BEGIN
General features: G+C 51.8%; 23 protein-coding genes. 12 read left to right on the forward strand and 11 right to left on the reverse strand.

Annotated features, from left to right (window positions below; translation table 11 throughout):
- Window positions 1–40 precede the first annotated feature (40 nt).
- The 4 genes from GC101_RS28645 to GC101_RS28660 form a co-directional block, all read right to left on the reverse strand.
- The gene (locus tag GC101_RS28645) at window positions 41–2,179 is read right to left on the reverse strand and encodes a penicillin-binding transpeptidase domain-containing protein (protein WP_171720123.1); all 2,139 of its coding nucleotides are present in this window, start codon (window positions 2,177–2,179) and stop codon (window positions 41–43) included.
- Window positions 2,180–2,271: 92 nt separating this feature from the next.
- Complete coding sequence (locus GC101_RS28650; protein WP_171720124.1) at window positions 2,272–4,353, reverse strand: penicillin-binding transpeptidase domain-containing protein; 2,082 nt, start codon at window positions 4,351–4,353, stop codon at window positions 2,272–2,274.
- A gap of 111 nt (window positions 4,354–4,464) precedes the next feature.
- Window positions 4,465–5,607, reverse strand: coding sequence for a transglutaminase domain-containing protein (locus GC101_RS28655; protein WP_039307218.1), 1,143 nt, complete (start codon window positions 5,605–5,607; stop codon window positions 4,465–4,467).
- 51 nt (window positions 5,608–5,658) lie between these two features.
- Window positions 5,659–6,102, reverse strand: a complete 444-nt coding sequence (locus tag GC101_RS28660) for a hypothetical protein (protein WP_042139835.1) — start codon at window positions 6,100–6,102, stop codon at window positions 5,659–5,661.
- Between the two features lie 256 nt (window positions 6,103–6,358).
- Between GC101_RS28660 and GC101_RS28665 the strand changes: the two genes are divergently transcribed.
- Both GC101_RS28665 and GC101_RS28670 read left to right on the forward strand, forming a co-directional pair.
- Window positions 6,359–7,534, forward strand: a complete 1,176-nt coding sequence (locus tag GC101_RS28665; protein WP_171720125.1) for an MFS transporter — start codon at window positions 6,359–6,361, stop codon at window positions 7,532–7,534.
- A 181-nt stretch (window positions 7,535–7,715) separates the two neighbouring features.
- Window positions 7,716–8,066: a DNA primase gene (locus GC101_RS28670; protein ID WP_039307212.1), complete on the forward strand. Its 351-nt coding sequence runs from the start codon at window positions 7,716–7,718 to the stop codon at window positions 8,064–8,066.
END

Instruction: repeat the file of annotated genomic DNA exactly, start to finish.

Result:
General features: G+C 51.8%; 23 protein-coding genes. 12 read left to right on the forward strand and 11 right to left on the reverse strand.

Annotated features, from left to right (window positions below; translation table 11 throughout):
- Window positions 1–40 precede the first annotated feature (40 nt).
- The 4 genes from GC101_RS28645 to GC101_RS28660 form a co-directional block, all read right to left on the reverse strand.
- The gene (locus tag GC101_RS28645) at window positions 41–2,179 is read right to left on the reverse strand and encodes a penicillin-binding transpeptidase domain-containing protein (protein WP_171720123.1); all 2,139 of its coding nucleotides are present in this window, start codon (window positions 2,177–2,179) and stop codon (window positions 41–43) included.
- Window positions 2,180–2,271: 92 nt separating this feature from the next.
- Complete coding sequence (locus GC101_RS28650; protein WP_171720124.1) at window positions 2,272–4,353, reverse strand: penicillin-binding transpeptidase domain-containing protein; 2,082 nt, start codon at window positions 4,351–4,353, stop codon at window positions 2,272–2,274.
- A gap of 111 nt (window positions 4,354–4,464) precedes the next feature.
- Window positions 4,465–5,607, reverse strand: coding sequence for a transglutaminase domain-containing protein (locus GC101_RS28655; protein WP_039307218.1), 1,143 nt, complete (start codon window positions 5,605–5,607; stop codon window positions 4,465–4,467).
- 51 nt (window positions 5,608–5,658) lie between these two features.
- Window positions 5,659–6,102, reverse strand: a complete 444-nt coding sequence (locus tag GC101_RS28660) for a hypothetical protein (protein WP_042139835.1) — start codon at window positions 6,100–6,102, stop codon at window positions 5,659–5,661.
- Between the two features lie 256 nt (window positions 6,103–6,358).
- Between GC101_RS28660 and GC101_RS28665 the strand changes: the two genes are divergently transcribed.
- Both GC101_RS28665 and GC101_RS28670 read left to right on the forward strand, forming a co-directional pair.
- Window positions 6,359–7,534, forward strand: a complete 1,176-nt coding sequence (locus tag GC101_RS28665; protein WP_171720125.1) for an MFS transporter — start codon at window positions 6,359–6,361, stop codon at window positions 7,532–7,534.
- A 181-nt stretch (window positions 7,535–7,715) separates the two neighbouring features.
- Window positions 7,716–8,066: a DNA primase gene (locus GC101_RS28670; protein ID WP_039307212.1), complete on the forward strand. Its 351-nt coding sequence runs from the start codon at window positions 7,716–7,718 to the stop codon at window positions 8,064–8,066.